William and Mary's Katz, Thompson pursue baseball dreams

Michael Katz has the opportunity to pursue a boyhood dream, but that doesn't mean his decision was cut-and-dried.

William and Mary's slugging junior first baseman and the Colonial Athletic Association Player of the Year signed with the New York Mets on Wednesday, after being chosen in the ninth round of last week's Major League Baseball draft.

"With all the talk leading up to the draft, I thought I'd be taken in a certain place and provided it worked out, I figured it would be in the best interest of me and my family for me to pursue it and I was leaning toward signing.

"But once it became a reality, I thought about William and Mary. It's not really a hard decision to play professionally. What's hard is leaving your teammates and your friends for your senior year. That made it a little more difficult."

Katz was one of three players drafted from the Tribe's CAA regular-season champs, along with fellow junior Nick Thompson and senior second baseman Ryan Lindemuth. Thompson signed with the St. Louis Cardinals after he was chosen in the eighth round, 10 spots ahead of Katz. Lindemuth was picked by the New York Yankees in the 37th round.

Old Dominion had two players drafted: senior lefthanded pitcher Ryan Yarbrough went to Seattle in the fourth round, and redshirt sophomore pitcher Connor Overton was picked in the 15th round by Miami. Overton will sign with the Marlins, Monarchs' coach Chris Finwood said.

Katz would not disclose financial terms, saying only that he was "comfortable" with the money he received. He will play for the Mets' Brooklyn franchise in the Class A short season New York/Penn League.

"I needed an amount of money worth forgoing my senior year," he said. "That was part of the situation."

The Mets also will cover all expenses for his final two semesters at William and Mary, above his signing bonus and salary, when he returns to pursue a bachelor's degree in marketing. He said such arrangements are common with juniors who choose to sign and leave school.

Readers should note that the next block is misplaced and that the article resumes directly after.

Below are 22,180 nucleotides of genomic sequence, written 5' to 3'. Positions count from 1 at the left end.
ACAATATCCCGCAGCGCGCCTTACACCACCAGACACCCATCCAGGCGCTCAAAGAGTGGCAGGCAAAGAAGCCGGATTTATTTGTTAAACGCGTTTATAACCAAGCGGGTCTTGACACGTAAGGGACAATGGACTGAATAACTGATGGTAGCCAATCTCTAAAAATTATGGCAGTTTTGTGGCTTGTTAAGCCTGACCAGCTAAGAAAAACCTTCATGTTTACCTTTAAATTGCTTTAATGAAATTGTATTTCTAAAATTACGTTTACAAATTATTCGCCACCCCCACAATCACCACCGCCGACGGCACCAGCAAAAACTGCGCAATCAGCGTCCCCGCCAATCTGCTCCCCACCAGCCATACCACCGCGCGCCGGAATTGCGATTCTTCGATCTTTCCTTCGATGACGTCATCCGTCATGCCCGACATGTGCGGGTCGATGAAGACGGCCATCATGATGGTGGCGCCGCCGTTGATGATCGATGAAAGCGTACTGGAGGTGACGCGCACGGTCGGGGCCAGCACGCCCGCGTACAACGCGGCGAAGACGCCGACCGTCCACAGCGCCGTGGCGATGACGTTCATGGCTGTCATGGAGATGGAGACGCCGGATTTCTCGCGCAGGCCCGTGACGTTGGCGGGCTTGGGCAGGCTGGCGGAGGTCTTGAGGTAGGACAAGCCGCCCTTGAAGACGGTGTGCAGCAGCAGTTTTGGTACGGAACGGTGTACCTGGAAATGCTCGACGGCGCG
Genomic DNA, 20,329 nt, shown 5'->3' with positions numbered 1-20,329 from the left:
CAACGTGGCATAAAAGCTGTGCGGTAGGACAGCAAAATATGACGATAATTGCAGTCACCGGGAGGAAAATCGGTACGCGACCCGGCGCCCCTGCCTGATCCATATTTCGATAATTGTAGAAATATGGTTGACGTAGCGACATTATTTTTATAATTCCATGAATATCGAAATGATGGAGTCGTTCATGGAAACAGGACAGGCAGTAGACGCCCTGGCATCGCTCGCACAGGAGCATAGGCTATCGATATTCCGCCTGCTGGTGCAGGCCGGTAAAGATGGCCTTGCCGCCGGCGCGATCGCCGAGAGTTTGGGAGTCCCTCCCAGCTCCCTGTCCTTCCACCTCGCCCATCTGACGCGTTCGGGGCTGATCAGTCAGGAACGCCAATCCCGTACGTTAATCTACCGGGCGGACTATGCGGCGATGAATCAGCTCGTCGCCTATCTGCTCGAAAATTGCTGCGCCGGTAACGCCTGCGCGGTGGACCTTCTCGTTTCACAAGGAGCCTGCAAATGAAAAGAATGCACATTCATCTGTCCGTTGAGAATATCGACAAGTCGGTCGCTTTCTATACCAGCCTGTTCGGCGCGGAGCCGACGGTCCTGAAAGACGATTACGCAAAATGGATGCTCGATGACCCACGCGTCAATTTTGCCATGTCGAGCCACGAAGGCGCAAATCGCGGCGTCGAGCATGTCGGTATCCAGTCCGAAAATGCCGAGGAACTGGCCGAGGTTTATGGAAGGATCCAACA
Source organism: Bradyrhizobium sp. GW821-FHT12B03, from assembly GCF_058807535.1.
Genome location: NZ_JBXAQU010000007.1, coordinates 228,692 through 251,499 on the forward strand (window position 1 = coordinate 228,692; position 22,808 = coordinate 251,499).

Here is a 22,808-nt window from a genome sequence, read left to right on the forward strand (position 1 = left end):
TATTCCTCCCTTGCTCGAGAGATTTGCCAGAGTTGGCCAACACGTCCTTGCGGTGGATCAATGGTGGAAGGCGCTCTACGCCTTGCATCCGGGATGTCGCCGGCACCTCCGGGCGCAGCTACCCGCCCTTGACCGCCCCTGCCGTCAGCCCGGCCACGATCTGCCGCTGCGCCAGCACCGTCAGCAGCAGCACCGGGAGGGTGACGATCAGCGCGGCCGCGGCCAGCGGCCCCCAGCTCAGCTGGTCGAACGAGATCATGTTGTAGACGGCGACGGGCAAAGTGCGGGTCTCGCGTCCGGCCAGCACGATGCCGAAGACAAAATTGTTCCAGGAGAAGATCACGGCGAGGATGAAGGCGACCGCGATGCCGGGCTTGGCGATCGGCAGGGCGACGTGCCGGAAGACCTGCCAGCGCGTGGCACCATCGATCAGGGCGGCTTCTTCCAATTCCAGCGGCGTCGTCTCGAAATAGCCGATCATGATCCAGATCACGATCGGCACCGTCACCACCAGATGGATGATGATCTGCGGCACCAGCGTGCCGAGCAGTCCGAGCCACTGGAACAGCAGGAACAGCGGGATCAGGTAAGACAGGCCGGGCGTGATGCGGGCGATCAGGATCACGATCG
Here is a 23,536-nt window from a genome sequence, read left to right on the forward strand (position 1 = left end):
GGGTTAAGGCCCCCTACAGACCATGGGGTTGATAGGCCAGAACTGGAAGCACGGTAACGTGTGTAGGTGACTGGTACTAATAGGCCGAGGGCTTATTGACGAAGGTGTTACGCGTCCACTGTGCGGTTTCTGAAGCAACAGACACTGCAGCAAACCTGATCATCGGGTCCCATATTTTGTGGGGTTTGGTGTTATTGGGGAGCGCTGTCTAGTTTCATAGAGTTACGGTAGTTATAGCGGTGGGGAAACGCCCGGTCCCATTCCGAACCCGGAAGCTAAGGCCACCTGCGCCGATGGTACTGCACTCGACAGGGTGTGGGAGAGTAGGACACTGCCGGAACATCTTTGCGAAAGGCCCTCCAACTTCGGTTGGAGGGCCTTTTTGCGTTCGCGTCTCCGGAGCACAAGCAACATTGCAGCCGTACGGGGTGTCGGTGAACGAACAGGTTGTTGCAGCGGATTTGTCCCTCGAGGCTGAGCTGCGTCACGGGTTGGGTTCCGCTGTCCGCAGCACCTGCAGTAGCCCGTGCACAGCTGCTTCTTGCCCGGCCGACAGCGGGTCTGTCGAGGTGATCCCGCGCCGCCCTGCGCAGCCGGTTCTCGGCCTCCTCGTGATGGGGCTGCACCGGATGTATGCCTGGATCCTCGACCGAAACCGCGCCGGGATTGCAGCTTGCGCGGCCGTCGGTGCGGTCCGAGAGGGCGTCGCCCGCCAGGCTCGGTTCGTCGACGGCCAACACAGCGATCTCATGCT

Thompson is a different case, academically. He earned a bachelor's degree in biochemistry in 2 1/2 years at East Carolina, allowing him to transfer to William and Mary in the middle of the school year and be eligible immediately.

He worked toward a master's degree in molecular biology this spring, but will shelve academics as long as baseball lasts. He intends to go to medical school when his baseball career concludes.

Thompson was a key piece in the Tribe's CAA regular-season title and for one of the nation's most productive offenses. The Chesapeake native was first-team all-conference, batting a team-high .368 with 69 runs and a .479 on-base percentage.

"I was thrilled to be at William and Mary," said Thompson, who will play for the State College (Pa.) Spikes, also in the Class A New York/Penn League. "It was a great experience — a good group of guys, a great team.

"The main reason I came to William and Mary was for the baseball experience. Obviously, it's a great academic institution and I enjoyed starting work on my master's, but when I was looking (to transfer), the coaches told me I'd have an opportunity to play every day. I did and that helped me a lot as a player."

Thompson spent the past few days in State College in preparation for the season, which begins Friday. He likened it to a step above the Coastal Plain League, the summer circuit in which he played for two-plus seasons. He played for the Peninsula Pilots and the Edenton Steamers.

"It's a little more professional environment," he said. "I've held my own. I've done well. I don't feel overwhelmed at all. I think the experience I had at William and Mary helped prepare me, and I'm used to wooden bats from playing in the Coastal Plain League."

Katz was a Louisville Slugger first-team All-American after a season in which he batted .363 and finished in the top 10 nationally in runs batted in (75), runs (64), home runs (14), doubles (24) and total bases (155). He leaves William and Mary with a career .346 batting average.

"The three years I spent at William and Mary were probably the best three years of my life," Katz said. "I met some of my best friends, people who probably will be best friends for the rest of my life.

"I was so fortunate to be able to play at William and Mary and go to school there. I feel like I took advantage of all the school and Williamsburg have to offer. I loved every minute of it."

Fairbank can be reached by phone at 757-247-4637.